Normans In Ireland

To speak of the coming of the Normans to Ireland is slightly misleading. Seeking mercenary help, after being thrown out of his kingdom, King Diarmait of Leinster applied to Henry Plantagenet, the French-speaking ruler of Anjou, who had also through his mother inherited the kingdom of England, for help from one of his vassals. As a result, The Earl of Clare, known as Strongbow, was allowed to collect a contingent of knights and soldiers of fortune, many of them Flemish families who had settled in south Wales, and take them to Ireland. Only when Strongbow seemed about to succeed Diarmait in his local kingdom, did the opportunist Henry Plantagenet come over himself and, through a process of trickery, and with the connivance of the Pope, persuade the other Irish kings to acknowledge him as overlord, with consequences that would change Irish history down the centuries. This subtle and extraordinary story provides the political framework of the family drama told in the 'Strongbow' chapter of Rutherfurd's first Irish book.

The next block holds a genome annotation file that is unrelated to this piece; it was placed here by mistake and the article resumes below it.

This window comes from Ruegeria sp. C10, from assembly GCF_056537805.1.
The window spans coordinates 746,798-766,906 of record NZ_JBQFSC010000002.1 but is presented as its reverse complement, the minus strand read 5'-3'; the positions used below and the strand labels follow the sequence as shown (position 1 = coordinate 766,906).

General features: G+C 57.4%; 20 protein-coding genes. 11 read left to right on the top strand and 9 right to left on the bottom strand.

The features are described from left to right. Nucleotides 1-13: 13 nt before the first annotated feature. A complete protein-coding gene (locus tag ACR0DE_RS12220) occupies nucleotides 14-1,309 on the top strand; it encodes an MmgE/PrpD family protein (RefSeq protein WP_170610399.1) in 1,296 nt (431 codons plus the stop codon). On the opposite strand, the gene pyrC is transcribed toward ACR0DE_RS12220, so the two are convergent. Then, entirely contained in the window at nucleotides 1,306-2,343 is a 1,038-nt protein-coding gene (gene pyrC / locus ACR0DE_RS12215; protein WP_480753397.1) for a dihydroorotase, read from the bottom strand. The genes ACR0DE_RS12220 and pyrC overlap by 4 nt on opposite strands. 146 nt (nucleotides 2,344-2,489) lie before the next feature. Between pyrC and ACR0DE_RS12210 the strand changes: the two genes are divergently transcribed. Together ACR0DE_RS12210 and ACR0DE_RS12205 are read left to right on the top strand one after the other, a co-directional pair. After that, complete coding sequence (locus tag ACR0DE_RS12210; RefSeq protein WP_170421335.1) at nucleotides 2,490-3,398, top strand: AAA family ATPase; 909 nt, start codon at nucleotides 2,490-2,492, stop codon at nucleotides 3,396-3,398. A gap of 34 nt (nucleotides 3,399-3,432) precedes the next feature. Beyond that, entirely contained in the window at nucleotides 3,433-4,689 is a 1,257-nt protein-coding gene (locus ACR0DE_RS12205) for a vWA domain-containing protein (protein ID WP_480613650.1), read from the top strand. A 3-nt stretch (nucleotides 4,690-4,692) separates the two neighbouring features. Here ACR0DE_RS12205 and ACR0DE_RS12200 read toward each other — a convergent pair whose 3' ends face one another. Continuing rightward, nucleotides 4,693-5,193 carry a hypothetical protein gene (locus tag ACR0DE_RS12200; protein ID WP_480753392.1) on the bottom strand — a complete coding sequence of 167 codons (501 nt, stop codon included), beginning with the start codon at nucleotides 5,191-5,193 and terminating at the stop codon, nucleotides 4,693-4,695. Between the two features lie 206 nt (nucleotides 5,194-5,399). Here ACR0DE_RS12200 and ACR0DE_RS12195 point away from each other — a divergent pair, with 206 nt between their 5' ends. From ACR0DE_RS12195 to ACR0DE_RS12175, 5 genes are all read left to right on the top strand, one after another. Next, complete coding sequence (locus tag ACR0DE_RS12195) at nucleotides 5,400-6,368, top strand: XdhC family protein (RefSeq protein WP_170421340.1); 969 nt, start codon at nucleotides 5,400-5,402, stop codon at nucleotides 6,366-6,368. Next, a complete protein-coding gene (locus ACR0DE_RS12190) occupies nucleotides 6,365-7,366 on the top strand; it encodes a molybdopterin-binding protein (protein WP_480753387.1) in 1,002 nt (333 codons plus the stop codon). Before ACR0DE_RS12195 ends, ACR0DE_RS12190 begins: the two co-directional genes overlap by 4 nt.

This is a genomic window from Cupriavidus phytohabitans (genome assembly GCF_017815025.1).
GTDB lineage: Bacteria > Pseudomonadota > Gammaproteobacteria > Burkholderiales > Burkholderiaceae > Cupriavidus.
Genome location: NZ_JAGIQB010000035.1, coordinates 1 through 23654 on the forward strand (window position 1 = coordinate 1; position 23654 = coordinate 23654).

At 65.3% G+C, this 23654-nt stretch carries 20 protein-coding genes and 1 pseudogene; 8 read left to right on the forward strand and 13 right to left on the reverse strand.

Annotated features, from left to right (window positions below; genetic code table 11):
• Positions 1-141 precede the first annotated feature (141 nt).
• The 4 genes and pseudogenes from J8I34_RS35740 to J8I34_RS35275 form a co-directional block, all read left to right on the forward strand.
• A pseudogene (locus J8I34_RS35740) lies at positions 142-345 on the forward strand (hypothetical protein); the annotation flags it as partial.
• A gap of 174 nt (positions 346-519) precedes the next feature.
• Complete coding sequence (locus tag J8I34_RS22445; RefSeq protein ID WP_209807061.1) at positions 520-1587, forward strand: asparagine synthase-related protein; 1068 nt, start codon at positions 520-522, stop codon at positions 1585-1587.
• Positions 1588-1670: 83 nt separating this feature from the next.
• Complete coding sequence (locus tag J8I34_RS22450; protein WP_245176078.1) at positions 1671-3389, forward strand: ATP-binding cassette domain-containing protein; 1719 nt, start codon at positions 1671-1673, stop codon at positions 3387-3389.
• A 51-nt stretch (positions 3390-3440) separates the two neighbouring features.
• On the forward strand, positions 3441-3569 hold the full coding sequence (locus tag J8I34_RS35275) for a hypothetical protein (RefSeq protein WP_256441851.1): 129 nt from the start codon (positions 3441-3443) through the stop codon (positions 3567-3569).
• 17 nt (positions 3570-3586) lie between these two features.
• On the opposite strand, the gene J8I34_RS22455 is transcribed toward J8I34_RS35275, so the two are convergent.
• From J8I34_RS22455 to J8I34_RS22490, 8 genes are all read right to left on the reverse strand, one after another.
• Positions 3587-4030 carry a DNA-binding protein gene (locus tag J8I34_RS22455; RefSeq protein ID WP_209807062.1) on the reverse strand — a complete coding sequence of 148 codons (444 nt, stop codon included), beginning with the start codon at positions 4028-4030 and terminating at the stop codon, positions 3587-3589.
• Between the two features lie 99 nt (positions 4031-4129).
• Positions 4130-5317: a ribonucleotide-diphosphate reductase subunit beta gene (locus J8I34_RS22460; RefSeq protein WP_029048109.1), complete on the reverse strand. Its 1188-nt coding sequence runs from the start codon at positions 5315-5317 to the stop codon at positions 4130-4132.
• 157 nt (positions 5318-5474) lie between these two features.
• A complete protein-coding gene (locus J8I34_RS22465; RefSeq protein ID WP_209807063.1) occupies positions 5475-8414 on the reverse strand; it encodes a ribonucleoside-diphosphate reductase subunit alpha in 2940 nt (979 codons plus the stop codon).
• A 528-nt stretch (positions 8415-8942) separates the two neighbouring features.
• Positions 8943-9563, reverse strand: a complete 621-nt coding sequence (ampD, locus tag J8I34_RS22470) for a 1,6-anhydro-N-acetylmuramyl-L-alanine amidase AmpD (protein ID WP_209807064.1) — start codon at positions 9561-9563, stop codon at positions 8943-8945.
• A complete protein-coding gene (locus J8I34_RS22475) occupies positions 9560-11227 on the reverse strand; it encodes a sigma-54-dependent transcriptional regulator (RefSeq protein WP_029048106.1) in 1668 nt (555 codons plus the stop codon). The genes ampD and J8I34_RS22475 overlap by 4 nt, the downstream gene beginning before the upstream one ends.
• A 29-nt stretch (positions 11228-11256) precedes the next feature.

Did You Know?
Lost Island. About 1,000 feet south of the Rockaway shores, off the coast of Queens in New York City, a one mile long island which I make mention of in NEW YORK – called Hog Island - had by the late nineteenth century became a favourite getaway “back room business” gathering spot for some of the city’s most powerful Tamany Hall politicians, and even attracted beach resort businesses and developers. But following the infamous Hurricane of 1893, which made landfall in New York City in August of that year, the island all but disappeared under the sea, and was lost entirely by 1902. Almost a century later, following two particularly devastating storms, hundreds of artifacts from the late nineteenth century washed up on the shores of southern Long Island, believed to have come from Hog Island.




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